The memory of "Batterygate" continues to be a thorn in Apple's side. In case you need a reminder, "Batterygate" refers to a 2016/17 scandal where Apple added an undocumented battery throttling capabilities to iOS 10.2.1 designed to slow the performance of the iPhone if the battery was deemed to be worn.
It also came with unexpected side effects, causing handsets to reboot in cold weather or when the battery's charge level was low.
The feature was initially rolled out to iPhone 6, iPhone 6s, and iPhone SE and later expanded to include the iPhone 7, 7 Plus, 8, 8 Plus and iPhone X models.
This latest UK-based multimillion-pound legal claim has been launched by Justin Gutmann, a consumer rights campaigner, and alleges that Apple deliberately misled users, and rather than roll out a battery recall or replacement program; the company instead pushed out this feature to cover up the fact that older iPhone batteries were not able to cope with the new power demands put on them.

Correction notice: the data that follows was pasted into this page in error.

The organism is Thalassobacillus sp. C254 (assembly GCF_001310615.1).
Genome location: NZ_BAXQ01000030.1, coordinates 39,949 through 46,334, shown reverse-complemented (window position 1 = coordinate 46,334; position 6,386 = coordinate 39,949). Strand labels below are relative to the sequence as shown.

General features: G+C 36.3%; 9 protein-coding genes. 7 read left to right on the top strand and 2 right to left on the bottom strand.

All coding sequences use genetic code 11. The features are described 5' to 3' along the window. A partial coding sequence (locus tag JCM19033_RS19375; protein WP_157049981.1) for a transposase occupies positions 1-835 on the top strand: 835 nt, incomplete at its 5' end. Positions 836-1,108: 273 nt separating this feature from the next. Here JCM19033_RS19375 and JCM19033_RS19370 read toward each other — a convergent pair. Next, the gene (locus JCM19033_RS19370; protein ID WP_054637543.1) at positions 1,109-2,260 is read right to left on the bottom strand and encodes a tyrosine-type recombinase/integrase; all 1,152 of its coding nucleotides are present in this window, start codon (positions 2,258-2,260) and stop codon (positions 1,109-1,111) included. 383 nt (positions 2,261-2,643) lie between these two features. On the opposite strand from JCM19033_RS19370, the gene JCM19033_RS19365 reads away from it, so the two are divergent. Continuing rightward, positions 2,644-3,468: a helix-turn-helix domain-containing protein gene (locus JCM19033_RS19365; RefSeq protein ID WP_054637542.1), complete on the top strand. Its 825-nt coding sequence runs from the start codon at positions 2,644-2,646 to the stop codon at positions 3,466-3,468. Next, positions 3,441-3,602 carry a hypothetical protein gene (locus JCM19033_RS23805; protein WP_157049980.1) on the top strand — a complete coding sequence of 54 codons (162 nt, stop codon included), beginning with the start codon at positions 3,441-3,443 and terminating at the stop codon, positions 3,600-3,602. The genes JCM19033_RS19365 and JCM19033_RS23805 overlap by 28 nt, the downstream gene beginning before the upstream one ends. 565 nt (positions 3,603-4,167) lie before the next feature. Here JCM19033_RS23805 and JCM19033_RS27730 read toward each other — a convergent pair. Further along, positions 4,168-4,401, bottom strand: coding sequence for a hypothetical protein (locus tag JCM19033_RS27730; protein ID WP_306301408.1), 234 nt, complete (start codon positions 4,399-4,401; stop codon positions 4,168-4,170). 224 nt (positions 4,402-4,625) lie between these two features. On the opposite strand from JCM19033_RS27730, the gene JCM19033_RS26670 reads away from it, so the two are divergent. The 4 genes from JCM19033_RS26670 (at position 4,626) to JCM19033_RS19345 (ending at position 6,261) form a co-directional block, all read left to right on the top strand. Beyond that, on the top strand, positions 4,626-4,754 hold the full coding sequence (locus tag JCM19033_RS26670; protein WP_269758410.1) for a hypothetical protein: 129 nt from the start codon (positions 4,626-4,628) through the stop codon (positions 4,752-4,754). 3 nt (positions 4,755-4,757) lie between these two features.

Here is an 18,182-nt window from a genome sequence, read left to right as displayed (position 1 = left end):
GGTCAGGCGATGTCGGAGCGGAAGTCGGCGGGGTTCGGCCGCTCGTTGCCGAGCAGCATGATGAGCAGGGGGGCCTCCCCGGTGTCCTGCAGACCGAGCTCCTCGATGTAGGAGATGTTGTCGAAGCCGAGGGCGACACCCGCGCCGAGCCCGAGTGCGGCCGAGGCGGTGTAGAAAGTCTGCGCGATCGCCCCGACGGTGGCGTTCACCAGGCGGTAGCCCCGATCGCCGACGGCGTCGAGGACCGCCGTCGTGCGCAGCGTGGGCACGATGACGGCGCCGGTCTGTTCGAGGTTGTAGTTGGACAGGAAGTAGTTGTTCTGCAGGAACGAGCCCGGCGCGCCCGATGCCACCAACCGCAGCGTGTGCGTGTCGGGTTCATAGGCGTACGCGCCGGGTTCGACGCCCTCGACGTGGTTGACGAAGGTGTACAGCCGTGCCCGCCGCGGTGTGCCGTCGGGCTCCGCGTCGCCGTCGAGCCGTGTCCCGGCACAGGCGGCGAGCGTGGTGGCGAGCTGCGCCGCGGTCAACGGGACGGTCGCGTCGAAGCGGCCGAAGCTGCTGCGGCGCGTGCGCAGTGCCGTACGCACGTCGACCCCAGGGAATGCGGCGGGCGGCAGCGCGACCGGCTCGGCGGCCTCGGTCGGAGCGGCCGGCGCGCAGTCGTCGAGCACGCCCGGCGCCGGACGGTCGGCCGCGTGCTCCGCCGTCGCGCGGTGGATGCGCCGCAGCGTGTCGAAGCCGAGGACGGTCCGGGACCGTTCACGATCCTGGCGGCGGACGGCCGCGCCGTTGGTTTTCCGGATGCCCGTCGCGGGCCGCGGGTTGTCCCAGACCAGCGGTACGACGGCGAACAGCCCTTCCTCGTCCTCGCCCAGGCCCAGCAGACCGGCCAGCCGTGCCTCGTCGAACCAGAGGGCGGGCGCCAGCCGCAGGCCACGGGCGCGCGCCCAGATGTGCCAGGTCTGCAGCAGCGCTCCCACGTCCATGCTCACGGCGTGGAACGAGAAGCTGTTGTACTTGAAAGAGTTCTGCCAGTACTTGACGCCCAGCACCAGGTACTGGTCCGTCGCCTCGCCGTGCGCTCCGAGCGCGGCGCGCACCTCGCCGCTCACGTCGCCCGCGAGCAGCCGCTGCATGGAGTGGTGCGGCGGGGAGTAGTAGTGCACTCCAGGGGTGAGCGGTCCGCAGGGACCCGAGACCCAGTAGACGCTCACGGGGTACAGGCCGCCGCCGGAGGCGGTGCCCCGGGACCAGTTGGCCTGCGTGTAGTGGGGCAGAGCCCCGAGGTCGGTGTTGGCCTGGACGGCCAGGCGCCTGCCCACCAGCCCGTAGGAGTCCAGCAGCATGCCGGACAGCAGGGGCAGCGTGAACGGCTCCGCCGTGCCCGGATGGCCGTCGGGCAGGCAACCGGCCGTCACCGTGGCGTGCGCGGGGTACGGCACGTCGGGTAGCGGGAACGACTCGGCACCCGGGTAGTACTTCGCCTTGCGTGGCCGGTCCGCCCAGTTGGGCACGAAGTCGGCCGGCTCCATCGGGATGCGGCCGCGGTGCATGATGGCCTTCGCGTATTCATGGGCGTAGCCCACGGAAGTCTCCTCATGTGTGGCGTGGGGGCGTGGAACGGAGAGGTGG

"Instead of doing the honorable and legal thing by their customers and offering a free replacement, repair service or compensation, Apple instead misled people by concealing a tool in software updates that slowed their devices by up to 58%," Gutmann told The Guardian.
"I'm launching this case so that millions of iPhone users across the UK will receive redress for the harm suffered by Apple's actions."
Apple did eventually roll out a $29 battery replacement program, a program that saw the company carry out 11 million battery replacements in 2018, compared to the 1 to 2 million that would normally be carried out in a year. This resulted in Apple issuing a profit warning in January 2019, the company's first since 2002.
"We have never -- and would never -- do anything to intentionally shorten the life of any Apple product or degrade the user experience to drive customer upgrades," Apple said in a statement on Thursday. "Our goal has always been to create products that our customers love, and making iPhones last as long as possible is an important part of that."
If Apple loses, the company could be forced to pay damages of more than £750m ($950m) to the 25 million people who purchased affected iPhones.
Following the US settlement in March 2020, Apple agreed to settle a class-action lawsuit over the same issue, paying out $25 per iPhone, with the total capped at $310m.